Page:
Even if you are not currently interested in participating in an inline skating race but still believe inline skating may be a way to meet, or even exceed your health and fitness goals, please keep reading! The following is some basic information you can use to develop a workout plan that will cover all areas of fitness-cardiovascular conditioning, muscles strength & endurance and flexibility.
Developing a Balance Training Program
A balanced training program for any sport should include activities that improve cardiovascular conditioning, muscle strength and endurance and flexibility. For sports that inherently require cardiovascular endurance for success, such as long distance skating, it can be tempting to just focus on the cardiovascular component of “getting more miles in” and ignore the importance of strength and flexibility training. However, when it comes to skating long distances, such as the inline marathon (26.2 miles/ ~42 km) the importance of building muscular strength and endurance and increasing flexibility, especially in the back and legs, should not be overlooked. Making time for all training components regularly will maximize your overall skating experience by making you stronger, faster, more comfortable (less back pain), and likely free from injury as well.
The following is a training program chart that was used for the inline skating portion of the Leukemia & Lymphoma Society Team In Training Program and is aimed at the beginner-intermediate level skater. It can be used for skate training in general or specifically as a guideline for preparing to skate an inline marathon. Please adjust skating workouts according to skating ability, level of conditioning, and weeks left until race.
Sample Training Program For the Beginner-Intermediate Level Skater
|Week||Miles/km Skated||Training||Miles/km Skated||Training||Miles/km Skated||Training||Training|
|1||6 miles/10 km||Flexibility||3 miles/5 km||Strength||3 miles/4.8km||3 miles/5 km||Xtrain|
|2||7 miles/11 km||Flexibility||4 miles/6 km||Strength||3 miles/5 km||4 miles/6 km||Xtrain|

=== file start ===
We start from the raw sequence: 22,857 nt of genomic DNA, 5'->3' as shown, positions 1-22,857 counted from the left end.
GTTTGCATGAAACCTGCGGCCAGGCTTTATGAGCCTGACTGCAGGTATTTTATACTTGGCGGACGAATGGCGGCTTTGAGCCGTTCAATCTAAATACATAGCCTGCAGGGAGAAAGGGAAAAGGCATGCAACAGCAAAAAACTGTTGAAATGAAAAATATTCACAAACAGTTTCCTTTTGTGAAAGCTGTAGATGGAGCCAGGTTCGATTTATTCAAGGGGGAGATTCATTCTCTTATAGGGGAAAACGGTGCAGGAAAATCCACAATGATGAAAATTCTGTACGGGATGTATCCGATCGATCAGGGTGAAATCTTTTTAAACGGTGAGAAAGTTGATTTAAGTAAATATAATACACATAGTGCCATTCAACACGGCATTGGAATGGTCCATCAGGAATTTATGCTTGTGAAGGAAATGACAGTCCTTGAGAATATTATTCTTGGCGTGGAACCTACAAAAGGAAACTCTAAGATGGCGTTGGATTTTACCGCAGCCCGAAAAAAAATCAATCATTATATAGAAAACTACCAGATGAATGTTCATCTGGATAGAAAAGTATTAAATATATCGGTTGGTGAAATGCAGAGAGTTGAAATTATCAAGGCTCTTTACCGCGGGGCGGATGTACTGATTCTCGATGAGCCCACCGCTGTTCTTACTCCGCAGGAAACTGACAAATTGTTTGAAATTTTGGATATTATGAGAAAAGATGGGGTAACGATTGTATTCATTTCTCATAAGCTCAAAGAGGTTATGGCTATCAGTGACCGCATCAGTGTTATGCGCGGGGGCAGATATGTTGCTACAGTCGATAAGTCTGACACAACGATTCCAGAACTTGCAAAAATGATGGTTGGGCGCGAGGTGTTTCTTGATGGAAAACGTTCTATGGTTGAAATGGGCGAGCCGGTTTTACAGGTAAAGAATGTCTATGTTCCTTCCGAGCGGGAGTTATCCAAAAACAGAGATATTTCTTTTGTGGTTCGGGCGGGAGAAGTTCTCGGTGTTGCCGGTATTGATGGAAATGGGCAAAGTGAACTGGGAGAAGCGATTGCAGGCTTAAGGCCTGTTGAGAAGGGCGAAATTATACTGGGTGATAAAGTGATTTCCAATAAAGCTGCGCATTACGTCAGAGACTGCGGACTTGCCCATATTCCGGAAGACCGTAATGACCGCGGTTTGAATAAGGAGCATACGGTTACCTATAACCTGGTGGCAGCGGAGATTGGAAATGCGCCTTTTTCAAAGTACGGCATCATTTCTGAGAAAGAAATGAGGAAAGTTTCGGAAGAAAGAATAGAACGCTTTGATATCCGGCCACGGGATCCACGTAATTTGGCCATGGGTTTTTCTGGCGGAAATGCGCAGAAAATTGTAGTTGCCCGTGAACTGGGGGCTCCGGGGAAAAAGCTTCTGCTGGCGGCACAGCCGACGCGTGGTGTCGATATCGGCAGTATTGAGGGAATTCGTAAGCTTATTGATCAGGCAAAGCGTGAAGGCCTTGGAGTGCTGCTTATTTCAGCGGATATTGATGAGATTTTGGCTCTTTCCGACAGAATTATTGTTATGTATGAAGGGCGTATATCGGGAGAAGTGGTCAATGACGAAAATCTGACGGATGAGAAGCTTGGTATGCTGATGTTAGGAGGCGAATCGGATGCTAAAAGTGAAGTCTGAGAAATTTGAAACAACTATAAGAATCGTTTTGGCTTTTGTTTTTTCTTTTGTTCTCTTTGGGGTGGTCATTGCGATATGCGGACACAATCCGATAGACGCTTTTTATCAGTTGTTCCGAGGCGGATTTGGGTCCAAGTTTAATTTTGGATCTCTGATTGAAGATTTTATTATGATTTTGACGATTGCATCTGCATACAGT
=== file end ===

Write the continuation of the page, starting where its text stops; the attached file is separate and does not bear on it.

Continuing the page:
|3||8 miles/13 km||Flexibility||4 miles/6 km||Strength||4 miles/6 km||4 miles/6 km||Xtrain|
|4||11 miles/18 km||Flexibility||4 miles/6 km||Strength||3 miles/5 km3||6 miles/10 km||Xtrain|
|5||12 miles/ 19 km||Flexibility||4 miles/6 km||Strength||3 miles/5 km||6 miles/10 km||Xtrain|
|6||14 miles/ 23 km||Flexibility||4 miles/6 km||Strength||3 miles/5 km||6 miles/10 km||Xtrain|
|7||15 miles/ 24 km||Flexibility||4 miles/6 km||Strength||3 miles/5 km||6 miles/10 km||Xtrain|
|8||17 miles/27 km||Flexibility||6 miles/10 km||Strength||6 miles/10 km||6 miles/10 km||Xtrain|
|9||19 miles/31 km||Flexibility||6 miles/10 km||Strength||6 miles/10 km||6 miles/10 km||Xtrain|
|10||21 miles/ 34 km||Flexibility||4 miles/6 km||Strength||6 miles/10 km||4 miles/6 km||Xtrain|
|11||22 miles/35 km||Flexibility||6 miles/10 km||Strength||7 miles/11 km||6 miles/10 km||Xtrain|
|12||24 miles/39 km||Flexibility||6 miles/10 km||Strength||7 miles/11 km||6 miles/10 km||Xtrain|
|13||14 miles/23 km||Flexibility||7 miles/11 km||Strength||6 miles/10 km||6 miles/10 km||Xtrain|
|14||11 miles/18 km||Flexibility||6 miles/10 km||Strength||4 miles/6 km||2 miles/2 km||Flexibility|
Training Component Basics
Cardiovascular conditioning, which includes improving the function of both the heart and lungs, is integral for the success of a distance skater. As the distance skated increases (miles/km Skated), cardiovascular endurance should improve. However, it is important to train at the appropriate intensity level. If skating at an intensity that is too low, endurance may increase very little. It is also possible to train at too high of intensity as well. One way to ensure that you are training at the appropriate intensity is to monitor your heart rate and train within the appropriate training zone based on your age and current fitness level.
Cross training (Xtrain) includes other activities or sports that will build your cardiovascular endurance such as running, cycling, swimming, etc. Including different training methods will allow you to take advantage of the positive training effects of each additional exercise and helps to ensure well-rounded conditioning.
Conditioning muscles for strength is accomplished through variety of resistance exercises. Free weights, nautilus, resistance bands, and even your own body weight (push-ups, pull-ups, etc) can be used to build muscle strength and endurance. While skating automatically builds the muscles of the legs, hips and gluteus, these muscles are further developed and can be engaged for longer periods of time without tiring, when there is additional strength training. Since upper body and core strength is also important for balance and skating posture, development of these areas should also be included in your strength training routine. Strength training regularly will stabilize joints and in turn can assist in injury prevention.
Flexibility can be defined as the range of motion and/or freedom of movement of a joint over which a muscle or group of muscles span. Muscles are flexible and elastic by nature but in most cases flexibility decreases with age, which is why children are usually more flexible than adults.
Skating generally builds muscles in the quadriceps and the buttocks while tightening the opposing muscles of the hamstrings, as well as the muscles or the hips and low back. The key to maintaining flexibility is to engage in a regular flexibility routine. In skating, being flexible allows us to maintain efficient posture and can facilitate our balance while moving. Flexibility can be improved through traditional athletic stretches, Pilates, and yoga postures.